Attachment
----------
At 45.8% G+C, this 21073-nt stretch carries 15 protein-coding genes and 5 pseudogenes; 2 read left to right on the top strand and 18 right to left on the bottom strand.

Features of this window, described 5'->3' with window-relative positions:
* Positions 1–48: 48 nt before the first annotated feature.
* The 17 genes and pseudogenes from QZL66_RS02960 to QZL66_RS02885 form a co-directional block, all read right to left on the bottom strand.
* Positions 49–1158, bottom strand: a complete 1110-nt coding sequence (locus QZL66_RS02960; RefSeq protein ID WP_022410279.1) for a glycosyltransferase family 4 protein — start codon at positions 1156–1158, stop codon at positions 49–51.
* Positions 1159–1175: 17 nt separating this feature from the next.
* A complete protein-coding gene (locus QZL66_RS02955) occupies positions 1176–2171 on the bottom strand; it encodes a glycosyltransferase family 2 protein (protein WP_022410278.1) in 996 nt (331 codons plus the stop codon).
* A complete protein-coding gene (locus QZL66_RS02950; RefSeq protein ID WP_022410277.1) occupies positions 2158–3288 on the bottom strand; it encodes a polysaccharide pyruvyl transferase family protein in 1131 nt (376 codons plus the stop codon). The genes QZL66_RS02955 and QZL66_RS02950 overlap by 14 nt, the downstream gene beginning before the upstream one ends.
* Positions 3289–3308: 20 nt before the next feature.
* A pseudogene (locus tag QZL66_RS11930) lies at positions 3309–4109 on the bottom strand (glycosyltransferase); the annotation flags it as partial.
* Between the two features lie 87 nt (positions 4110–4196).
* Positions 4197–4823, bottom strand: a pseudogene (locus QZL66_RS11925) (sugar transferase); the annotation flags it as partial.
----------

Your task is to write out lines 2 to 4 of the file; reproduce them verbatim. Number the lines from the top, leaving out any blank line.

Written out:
Features of this window, described 5'->3' with window-relative positions:
* Positions 1–48: 48 nt before the first annotated feature.
* The 17 genes and pseudogenes from QZL66_RS02960 to QZL66_RS02885 form a co-directional block, all read right to left on the bottom strand.